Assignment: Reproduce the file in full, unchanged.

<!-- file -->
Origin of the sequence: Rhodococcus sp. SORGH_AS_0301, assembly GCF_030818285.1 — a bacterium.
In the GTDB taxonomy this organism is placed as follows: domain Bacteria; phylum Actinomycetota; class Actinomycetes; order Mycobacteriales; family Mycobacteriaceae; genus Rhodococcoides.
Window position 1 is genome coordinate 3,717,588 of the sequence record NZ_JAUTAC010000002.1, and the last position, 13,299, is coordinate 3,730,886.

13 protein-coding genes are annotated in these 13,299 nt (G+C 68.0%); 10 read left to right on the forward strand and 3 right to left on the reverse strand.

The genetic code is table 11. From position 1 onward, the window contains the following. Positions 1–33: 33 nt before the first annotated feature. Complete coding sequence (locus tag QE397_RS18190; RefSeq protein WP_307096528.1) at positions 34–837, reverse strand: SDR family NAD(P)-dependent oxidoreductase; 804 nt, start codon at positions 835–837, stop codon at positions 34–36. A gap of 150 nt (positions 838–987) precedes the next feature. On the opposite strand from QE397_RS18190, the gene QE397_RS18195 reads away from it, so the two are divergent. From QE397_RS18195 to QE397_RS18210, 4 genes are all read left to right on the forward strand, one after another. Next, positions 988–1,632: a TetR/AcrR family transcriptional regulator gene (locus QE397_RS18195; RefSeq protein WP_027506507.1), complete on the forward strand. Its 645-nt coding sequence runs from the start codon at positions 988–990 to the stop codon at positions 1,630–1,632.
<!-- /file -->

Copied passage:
Origin of the sequence: Rhodococcus sp. SORGH_AS_0301, assembly GCF_030818285.1 — a bacterium.
In the GTDB taxonomy this organism is placed as follows: domain Bacteria; phylum Actinomycetota; class Actinomycetes; order Mycobacteriales; family Mycobacteriaceae; genus Rhodococcoides.
Window position 1 is genome coordinate 3,717,588 of the sequence record NZ_JAUTAC010000002.1, and the last position, 13,299, is coordinate 3,730,886.

13 protein-coding genes are annotated in these 13,299 nt (G+C 68.0%); 10 read left to right on the forward strand and 3 right to left on the reverse strand.

The genetic code is table 11. From position 1 onward, the window contains the following. Positions 1–33: 33 nt before the first annotated feature. Complete coding sequence (locus tag QE397_RS18190; RefSeq protein WP_307096528.1) at positions 34–837, reverse strand: SDR family NAD(P)-dependent oxidoreductase; 804 nt, start codon at positions 835–837, stop codon at positions 34–36. A gap of 150 nt (positions 838–987) precedes the next feature. On the opposite strand from QE397_RS18190, the gene QE397_RS18195 reads away from it, so the two are divergent. From QE397_RS18195 to QE397_RS18210, 4 genes are all read left to right on the forward strand, one after another. Next, positions 988–1,632: a TetR/AcrR family transcriptional regulator gene (locus QE397_RS18195; RefSeq protein WP_027506507.1), complete on the forward strand. Its 645-nt coding sequence runs from the start codon at positions 988–990 to the stop codon at positions 1,630–1,632.